And Petraeus is carefully raising his profile in other ways. He has told associates he'll be going to London this summer to receive the prestigious Chesney Gold Medal from London's Royal United Services, a presentation that was postponed last fall amid the scandal. He accepted a visiting professorship at the City University of New York.
But he is also dealing with the lingering investigation into whether he inappropriately shared secret documents with Broadwell; FBI agents reportedly visited his home earlier this month.
The question now is where Petraeus' comeback will stop. Does he aim merely to be readmitted to polite society and to the top tier of America's political and media elite? Or does the former general, relatively young and extremely hale, see for himself a career in public life? Atop a university or think tank or defense company?
Petraeus has not been giving interviews, and Barnett didn't respond to a request to speak to his client. (Slate's Fred Kaplan first reported on Barnett's role as the retired general's "consigliere.") But one close friend told BuzzFeed he expects the former general to keep his public focus on veterans and education and to offer military advice behind the scenes.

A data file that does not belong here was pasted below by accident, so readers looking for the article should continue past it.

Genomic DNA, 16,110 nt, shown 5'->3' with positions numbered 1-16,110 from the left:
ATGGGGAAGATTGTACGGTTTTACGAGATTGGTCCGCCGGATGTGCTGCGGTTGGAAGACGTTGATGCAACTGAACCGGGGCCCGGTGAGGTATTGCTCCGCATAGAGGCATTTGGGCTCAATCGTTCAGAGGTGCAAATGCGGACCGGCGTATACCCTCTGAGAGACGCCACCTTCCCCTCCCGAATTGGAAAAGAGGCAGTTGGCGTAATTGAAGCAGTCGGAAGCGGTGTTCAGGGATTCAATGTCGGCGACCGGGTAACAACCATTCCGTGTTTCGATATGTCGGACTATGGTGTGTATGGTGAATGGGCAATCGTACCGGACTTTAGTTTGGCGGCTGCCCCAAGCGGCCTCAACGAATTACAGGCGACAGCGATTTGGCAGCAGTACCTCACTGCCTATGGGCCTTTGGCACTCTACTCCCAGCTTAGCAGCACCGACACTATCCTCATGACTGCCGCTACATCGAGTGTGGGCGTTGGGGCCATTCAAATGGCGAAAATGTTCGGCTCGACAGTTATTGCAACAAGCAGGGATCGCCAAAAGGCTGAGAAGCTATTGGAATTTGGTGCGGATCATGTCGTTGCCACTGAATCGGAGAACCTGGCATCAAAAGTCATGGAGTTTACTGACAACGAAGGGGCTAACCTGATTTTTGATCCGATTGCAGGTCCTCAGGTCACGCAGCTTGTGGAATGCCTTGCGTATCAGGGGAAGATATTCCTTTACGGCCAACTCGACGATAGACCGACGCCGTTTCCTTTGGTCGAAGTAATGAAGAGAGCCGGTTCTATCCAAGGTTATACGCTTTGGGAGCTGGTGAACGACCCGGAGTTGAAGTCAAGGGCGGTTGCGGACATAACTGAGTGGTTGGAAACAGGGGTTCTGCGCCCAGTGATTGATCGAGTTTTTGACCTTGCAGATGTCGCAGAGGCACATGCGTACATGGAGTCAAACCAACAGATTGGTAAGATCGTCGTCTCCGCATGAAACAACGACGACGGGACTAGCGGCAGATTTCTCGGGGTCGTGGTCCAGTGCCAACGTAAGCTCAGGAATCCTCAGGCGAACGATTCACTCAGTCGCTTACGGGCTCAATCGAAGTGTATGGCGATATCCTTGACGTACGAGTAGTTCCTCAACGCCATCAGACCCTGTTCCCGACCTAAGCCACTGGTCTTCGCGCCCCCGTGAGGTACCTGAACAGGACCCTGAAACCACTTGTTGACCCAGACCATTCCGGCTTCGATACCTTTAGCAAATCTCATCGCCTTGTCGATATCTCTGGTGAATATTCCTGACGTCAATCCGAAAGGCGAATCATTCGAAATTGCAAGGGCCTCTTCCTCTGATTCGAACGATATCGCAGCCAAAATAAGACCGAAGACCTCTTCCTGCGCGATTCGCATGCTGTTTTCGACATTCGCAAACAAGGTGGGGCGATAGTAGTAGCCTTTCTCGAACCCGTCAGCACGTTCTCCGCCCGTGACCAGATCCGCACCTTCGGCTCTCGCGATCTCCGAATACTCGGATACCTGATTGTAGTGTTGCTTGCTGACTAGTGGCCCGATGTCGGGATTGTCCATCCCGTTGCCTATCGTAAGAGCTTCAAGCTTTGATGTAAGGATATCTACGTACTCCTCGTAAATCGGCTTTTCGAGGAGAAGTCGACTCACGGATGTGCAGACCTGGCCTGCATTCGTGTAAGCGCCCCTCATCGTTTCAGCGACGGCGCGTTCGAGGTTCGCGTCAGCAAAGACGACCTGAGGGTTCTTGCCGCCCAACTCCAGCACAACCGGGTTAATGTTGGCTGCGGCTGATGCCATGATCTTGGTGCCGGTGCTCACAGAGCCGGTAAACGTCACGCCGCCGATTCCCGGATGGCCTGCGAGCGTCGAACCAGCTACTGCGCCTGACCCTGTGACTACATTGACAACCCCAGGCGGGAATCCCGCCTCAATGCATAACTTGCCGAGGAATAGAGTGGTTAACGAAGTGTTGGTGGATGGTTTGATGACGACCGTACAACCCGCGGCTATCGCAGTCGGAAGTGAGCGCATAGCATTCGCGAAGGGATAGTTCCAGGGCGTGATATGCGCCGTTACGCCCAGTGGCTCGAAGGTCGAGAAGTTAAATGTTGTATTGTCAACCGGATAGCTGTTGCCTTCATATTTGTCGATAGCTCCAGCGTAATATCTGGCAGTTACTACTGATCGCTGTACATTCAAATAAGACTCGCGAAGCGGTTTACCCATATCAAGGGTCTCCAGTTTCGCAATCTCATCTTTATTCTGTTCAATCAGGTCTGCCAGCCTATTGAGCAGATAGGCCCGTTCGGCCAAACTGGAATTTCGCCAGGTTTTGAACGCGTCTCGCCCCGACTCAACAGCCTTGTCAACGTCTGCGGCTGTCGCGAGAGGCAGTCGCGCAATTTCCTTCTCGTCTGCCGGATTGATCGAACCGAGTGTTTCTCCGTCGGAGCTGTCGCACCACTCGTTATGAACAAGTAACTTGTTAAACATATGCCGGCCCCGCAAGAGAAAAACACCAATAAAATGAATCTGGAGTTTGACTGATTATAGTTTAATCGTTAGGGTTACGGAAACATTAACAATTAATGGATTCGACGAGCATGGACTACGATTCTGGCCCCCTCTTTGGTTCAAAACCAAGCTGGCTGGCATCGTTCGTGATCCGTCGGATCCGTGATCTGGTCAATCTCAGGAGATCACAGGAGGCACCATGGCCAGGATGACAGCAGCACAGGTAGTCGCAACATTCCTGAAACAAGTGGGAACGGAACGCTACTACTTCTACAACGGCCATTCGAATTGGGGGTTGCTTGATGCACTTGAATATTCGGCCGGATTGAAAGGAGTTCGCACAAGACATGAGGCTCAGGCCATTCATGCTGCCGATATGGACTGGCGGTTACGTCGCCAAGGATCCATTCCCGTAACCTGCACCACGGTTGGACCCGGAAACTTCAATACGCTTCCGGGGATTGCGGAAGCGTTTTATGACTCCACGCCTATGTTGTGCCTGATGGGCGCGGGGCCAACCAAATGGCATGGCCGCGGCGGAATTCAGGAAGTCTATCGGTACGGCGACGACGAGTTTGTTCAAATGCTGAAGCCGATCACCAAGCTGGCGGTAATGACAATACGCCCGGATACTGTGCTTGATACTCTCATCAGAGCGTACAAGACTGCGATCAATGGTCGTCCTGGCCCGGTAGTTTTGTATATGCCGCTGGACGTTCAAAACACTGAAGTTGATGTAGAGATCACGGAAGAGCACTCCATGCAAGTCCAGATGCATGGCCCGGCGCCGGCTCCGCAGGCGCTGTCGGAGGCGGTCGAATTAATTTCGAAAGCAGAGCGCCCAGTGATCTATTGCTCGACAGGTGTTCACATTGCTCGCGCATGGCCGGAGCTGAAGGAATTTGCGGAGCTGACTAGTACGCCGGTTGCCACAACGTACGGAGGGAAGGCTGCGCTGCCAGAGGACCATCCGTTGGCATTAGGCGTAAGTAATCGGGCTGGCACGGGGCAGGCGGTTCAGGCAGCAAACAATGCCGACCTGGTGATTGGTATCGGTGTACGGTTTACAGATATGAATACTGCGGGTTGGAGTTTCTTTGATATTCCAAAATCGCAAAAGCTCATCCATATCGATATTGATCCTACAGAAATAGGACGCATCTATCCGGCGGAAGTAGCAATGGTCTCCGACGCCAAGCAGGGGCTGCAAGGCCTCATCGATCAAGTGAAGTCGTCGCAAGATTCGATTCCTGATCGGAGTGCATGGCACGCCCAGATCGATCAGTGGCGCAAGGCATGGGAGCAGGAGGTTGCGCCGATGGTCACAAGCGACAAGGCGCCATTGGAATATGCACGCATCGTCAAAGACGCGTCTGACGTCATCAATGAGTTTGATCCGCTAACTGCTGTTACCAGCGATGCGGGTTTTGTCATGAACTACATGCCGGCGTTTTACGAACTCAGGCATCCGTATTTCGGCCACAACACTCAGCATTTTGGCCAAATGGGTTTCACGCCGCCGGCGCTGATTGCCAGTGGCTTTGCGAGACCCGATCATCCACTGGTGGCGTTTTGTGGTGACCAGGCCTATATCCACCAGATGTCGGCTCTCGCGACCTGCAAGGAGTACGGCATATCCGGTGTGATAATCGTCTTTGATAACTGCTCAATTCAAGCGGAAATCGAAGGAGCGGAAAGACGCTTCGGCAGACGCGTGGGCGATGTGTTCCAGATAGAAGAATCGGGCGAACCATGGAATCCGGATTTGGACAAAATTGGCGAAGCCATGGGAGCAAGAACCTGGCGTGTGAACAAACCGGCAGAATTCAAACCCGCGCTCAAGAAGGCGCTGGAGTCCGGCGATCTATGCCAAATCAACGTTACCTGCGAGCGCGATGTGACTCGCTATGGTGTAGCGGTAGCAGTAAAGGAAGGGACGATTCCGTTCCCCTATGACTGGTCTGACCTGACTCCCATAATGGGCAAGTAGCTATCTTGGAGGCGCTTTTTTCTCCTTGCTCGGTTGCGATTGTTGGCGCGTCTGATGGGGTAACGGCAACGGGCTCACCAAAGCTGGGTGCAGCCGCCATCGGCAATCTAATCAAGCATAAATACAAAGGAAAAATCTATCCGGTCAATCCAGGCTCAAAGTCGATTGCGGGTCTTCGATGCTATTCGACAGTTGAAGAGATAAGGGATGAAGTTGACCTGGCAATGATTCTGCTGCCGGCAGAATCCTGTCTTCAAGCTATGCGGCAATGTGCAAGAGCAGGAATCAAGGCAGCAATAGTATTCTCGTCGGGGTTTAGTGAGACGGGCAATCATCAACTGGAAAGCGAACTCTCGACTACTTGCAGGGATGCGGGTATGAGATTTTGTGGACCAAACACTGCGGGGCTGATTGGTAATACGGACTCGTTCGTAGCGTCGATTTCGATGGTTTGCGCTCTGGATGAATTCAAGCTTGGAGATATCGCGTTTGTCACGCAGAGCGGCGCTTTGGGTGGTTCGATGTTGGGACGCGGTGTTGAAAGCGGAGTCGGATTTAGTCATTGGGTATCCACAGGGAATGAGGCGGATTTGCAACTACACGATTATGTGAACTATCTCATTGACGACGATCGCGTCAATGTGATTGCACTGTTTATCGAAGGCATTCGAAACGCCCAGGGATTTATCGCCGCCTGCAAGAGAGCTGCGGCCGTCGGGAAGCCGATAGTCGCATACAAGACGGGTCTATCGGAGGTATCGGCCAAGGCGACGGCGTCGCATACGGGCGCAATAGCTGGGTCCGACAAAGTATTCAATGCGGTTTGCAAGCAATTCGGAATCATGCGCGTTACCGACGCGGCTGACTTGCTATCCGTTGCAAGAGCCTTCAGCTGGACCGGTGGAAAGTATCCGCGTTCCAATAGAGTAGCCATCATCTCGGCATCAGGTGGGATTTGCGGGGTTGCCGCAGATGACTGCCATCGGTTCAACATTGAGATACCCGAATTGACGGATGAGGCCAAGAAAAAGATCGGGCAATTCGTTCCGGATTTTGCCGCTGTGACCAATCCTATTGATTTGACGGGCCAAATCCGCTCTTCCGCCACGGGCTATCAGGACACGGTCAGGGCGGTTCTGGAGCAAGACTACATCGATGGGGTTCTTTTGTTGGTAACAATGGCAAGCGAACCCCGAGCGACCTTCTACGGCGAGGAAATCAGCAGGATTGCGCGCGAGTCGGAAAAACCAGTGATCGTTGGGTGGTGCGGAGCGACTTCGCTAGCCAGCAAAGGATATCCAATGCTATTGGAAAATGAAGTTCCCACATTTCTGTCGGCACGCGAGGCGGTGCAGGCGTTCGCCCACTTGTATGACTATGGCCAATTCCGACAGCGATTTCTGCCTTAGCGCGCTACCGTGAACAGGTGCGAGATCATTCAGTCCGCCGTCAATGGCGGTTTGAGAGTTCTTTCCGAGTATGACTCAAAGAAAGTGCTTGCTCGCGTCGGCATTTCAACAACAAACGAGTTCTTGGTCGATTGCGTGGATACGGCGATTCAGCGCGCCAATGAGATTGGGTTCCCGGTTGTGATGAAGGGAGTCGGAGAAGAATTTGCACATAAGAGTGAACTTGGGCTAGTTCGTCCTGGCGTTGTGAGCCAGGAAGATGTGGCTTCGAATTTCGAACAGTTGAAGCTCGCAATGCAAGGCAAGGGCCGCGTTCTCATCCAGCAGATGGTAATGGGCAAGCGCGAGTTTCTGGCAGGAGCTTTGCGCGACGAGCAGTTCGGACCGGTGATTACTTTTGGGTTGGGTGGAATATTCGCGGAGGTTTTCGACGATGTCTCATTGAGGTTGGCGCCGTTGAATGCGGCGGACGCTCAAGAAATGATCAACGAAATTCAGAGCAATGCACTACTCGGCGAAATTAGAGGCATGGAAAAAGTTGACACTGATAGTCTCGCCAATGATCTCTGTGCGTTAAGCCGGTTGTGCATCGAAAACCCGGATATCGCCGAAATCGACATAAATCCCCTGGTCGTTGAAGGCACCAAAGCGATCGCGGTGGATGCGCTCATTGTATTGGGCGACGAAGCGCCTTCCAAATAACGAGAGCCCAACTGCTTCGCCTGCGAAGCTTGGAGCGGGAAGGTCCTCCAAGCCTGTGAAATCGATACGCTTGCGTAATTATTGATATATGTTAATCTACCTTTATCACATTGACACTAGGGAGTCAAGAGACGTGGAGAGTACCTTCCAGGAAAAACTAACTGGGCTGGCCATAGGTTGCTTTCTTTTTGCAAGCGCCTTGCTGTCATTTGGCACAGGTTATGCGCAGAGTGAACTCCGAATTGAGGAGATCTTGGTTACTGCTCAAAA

"You will not see him write a tell-all book, and he's very respectful of the people who are serving above or below, whether in uniform or elected office," the friend said. "I can imagine them calling on his advice as a subject-matter expert in certain areas, but I doubt we would hear anything of those from him. It's just not his style."
Ben Smith is the editor-in-chief of BuzzFeed and is based in New York.
Contact Ben Smith at email@example.com.
Emily Orley is an entertainment reporter for BuzzFeed News and is based in New York. Orley reports on the television industry.